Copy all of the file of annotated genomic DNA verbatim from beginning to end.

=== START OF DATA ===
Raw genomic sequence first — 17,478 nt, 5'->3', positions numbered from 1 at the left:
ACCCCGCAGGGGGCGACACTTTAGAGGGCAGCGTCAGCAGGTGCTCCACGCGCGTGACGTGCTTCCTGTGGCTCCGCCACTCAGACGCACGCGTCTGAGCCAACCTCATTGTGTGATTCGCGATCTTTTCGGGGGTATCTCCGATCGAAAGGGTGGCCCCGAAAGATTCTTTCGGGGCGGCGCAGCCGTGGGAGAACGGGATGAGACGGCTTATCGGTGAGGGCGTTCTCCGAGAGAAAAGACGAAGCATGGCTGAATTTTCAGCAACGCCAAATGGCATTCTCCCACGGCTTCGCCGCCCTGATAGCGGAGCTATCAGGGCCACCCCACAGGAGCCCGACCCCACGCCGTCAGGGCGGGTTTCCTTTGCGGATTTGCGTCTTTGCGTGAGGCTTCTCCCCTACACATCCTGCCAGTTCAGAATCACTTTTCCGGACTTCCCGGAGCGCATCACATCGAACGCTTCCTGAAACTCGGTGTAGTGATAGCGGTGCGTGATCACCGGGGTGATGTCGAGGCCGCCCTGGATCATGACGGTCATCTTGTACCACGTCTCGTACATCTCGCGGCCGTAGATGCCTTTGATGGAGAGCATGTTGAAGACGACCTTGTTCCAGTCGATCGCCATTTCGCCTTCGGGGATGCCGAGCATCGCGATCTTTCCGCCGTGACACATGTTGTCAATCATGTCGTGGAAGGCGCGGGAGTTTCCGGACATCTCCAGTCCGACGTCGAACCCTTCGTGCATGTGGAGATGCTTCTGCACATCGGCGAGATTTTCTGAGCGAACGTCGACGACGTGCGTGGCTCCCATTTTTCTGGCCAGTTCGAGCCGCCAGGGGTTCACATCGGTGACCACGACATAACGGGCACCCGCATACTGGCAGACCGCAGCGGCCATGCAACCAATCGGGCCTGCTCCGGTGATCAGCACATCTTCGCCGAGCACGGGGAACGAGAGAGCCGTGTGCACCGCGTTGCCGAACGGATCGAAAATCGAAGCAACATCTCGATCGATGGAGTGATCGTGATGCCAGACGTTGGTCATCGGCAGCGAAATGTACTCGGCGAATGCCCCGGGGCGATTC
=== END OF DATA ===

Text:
Raw genomic sequence first — 17,478 nt, 5'->3', positions numbered from 1 at the left:
ACCCCGCAGGGGGCGACACTTTAGAGGGCAGCGTCAGCAGGTGCTCCACGCGCGTGACGTGCTTCCTGTGGCTCCGCCACTCAGACGCACGCGTCTGAGCCAACCTCATTGTGTGATTCGCGATCTTTTCGGGGGTATCTCCGATCGAAAGGGTGGCCCCGAAAGATTCTTTCGGGGCGGCGCAGCCGTGGGAGAACGGGATGAGACGGCTTATCGGTGAGGGCGTTCTCCGAGAGAAAAGACGAAGCATGGCTGAATTTTCAGCAACGCCAAATGGCATTCTCCCACGGCTTCGCCGCCCTGATAGCGGAGCTATCAGGGCCACCCCACAGGAGCCCGACCCCACGCCGTCAGGGCGGGTTTCCTTTGCGGATTTGCGTCTTTGCGTGAGGCTTCTCCCCTACACATCCTGCCAGTTCAGAATCACTTTTCCGGACTTCCCGGAGCGCATCACATCGAACGCTTCCTGAAACTCGGTGTAGTGATAGCGGTGCGTGATCACCGGGGTGATGTCGAGGCCGCCCTGGATCATGACGGTCATCTTGTACCACGTCTCGTACATCTCGCGGCCGTAGATGCCTTTGATGGAGAGCATGTTGAAGACGACCTTGTTCCAGTCGATCGCCATTTCGCCTTCGGGGATGCCGAGCATCGCGATCTTTCCGCCGTGACACATGTTGTCAATCATGTCGTGGAAGGCGCGGGAGTTTCCGGACATCTCCAGTCCGACGTCGAACCCTTCGTGCATGTGGAGATGCTTCTGCACATCGGCGAGATTTTCTGAGCGAACGTCGACGACGTGCGTGGCTCCCATTTTTCTGGCCAGTTCGAGCCGCCAGGGGTTCACATCGGTGACCACGACATAACGGGCACCCGCATACTGGCAGACCGCAGCGGCCATGCAACCAATCGGGCCTGCTCCGGTGATCAGCACATCTTCGCCGAGCACGGGGAACGAGAGAGCCGTGTGCACCGCGTTGCCGAACGGATCGAAAATCGAAGCAACATCTCGATCGATGGAGTGATCGTGATGCCAGACGTTGGTCATCGGCAGCGAAATGTACTCGGCGAATGCCCCGGGGCGATTC